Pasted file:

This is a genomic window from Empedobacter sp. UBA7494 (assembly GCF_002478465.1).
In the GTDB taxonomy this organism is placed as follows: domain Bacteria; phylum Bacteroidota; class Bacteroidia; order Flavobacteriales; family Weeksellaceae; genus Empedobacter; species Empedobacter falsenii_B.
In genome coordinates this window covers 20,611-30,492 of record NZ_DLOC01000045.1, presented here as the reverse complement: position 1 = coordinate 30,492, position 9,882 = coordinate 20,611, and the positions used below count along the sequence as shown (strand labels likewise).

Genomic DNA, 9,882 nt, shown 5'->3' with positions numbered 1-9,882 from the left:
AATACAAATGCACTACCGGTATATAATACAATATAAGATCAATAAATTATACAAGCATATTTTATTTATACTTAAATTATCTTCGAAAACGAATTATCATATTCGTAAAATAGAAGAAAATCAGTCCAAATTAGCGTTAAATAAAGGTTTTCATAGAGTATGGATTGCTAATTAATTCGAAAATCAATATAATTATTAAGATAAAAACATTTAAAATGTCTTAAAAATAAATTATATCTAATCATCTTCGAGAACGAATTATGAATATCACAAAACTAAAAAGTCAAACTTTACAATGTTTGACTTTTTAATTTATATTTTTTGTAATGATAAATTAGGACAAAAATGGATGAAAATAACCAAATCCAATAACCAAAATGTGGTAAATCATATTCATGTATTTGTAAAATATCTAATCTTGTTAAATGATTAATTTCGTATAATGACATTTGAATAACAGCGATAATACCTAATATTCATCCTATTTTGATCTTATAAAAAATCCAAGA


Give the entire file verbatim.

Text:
This is a genomic window from Empedobacter sp. UBA7494 (assembly GCF_002478465.1).
In the GTDB taxonomy this organism is placed as follows: domain Bacteria; phylum Bacteroidota; class Bacteroidia; order Flavobacteriales; family Weeksellaceae; genus Empedobacter; species Empedobacter falsenii_B.
In genome coordinates this window covers 20,611-30,492 of record NZ_DLOC01000045.1, presented here as the reverse complement: position 1 = coordinate 30,492, position 9,882 = coordinate 20,611, and the positions used below count along the sequence as shown (strand labels likewise).

Genomic DNA, 9,882 nt, shown 5'->3' with positions numbered 1-9,882 from the left:
AATACAAATGCACTACCGGTATATAATACAATATAAGATCAATAAATTATACAAGCATATTTTATTTATACTTAAATTATCTTCGAAAACGAATTATCATATTCGTAAAATAGAAGAAAATCAGTCCAAATTAGCGTTAAATAAAGGTTTTCATAGAGTATGGATTGCTAATTAATTCGAAAATCAATATAATTATTAAGATAAAAACATTTAAAATGTCTTAAAAATAAATTATATCTAATCATCTTCGAGAACGAATTATGAATATCACAAAACTAAAAAGTCAAACTTTACAATGTTTGACTTTTTAATTTATATTTTTTGTAATGATAAATTAGGACAAAAATGGATGAAAATAACCAAATCCAATAACCAAAATGTGGTAAATCATATTCATGTATTTGTAAAATATCTAATCTTGTTAAATGATTAATTTCGTATAATGACATTTGAATAACAGCGATAATACCTAATATTCATCCTATTTTGATCTTATAAAAAATCCAAGA